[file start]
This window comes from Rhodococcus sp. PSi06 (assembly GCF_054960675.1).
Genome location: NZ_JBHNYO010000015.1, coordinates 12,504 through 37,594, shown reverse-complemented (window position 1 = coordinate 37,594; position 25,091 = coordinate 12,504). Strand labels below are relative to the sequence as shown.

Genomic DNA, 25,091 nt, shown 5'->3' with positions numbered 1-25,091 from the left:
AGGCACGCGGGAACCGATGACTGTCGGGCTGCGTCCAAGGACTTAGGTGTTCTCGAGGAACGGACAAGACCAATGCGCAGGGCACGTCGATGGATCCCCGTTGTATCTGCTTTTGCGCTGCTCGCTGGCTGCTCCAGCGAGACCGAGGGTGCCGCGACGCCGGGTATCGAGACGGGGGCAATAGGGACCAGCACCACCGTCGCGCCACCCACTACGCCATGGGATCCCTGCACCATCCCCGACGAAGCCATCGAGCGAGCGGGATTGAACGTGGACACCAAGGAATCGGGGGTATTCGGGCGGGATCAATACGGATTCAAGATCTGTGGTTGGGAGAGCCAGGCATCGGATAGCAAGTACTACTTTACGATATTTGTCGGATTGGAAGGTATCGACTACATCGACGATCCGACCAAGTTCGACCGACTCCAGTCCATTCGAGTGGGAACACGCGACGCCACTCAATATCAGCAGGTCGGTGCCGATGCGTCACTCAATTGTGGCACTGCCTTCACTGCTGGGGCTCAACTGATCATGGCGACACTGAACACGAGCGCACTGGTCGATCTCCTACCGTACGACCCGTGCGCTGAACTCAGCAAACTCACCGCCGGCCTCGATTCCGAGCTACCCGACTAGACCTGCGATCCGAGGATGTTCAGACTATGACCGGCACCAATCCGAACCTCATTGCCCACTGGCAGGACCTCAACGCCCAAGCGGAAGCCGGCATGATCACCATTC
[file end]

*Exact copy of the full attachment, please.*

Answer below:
This window comes from Rhodococcus sp. PSi06 (assembly GCF_054960675.1).
Genome location: NZ_JBHNYO010000015.1, coordinates 12,504 through 37,594, shown reverse-complemented (window position 1 = coordinate 37,594; position 25,091 = coordinate 12,504). Strand labels below are relative to the sequence as shown.

Genomic DNA, 25,091 nt, shown 5'->3' with positions numbered 1-25,091 from the left:
AGGCACGCGGGAACCGATGACTGTCGGGCTGCGTCCAAGGACTTAGGTGTTCTCGAGGAACGGACAAGACCAATGCGCAGGGCACGTCGATGGATCCCCGTTGTATCTGCTTTTGCGCTGCTCGCTGGCTGCTCCAGCGAGACCGAGGGTGCCGCGACGCCGGGTATCGAGACGGGGGCAATAGGGACCAGCACCACCGTCGCGCCACCCACTACGCCATGGGATCCCTGCACCATCCCCGACGAAGCCATCGAGCGAGCGGGATTGAACGTGGACACCAAGGAATCGGGGGTATTCGGGCGGGATCAATACGGATTCAAGATCTGTGGTTGGGAGAGCCAGGCATCGGATAGCAAGTACTACTTTACGATATTTGTCGGATTGGAAGGTATCGACTACATCGACGATCCGACCAAGTTCGACCGACTCCAGTCCATTCGAGTGGGAACACGCGACGCCACTCAATATCAGCAGGTCGGTGCCGATGCGTCACTCAATTGTGGCACTGCCTTCACTGCTGGGGCTCAACTGATCATGGCGACACTGAACACGAGCGCACTGGTCGATCTCCTACCGTACGACCCGTGCGCTGAACTCAGCAAACTCACCGCCGGCCTCGATTCCGAGCTACCCGACTAGACCTGCGATCCGAGGATGTTCAGACTATGACCGGCACCAATCCGAACCTCATTGCCCACTGGCAGGACCTCAACGCCCAAGCGGAAGCCGGCATGATCACCATTC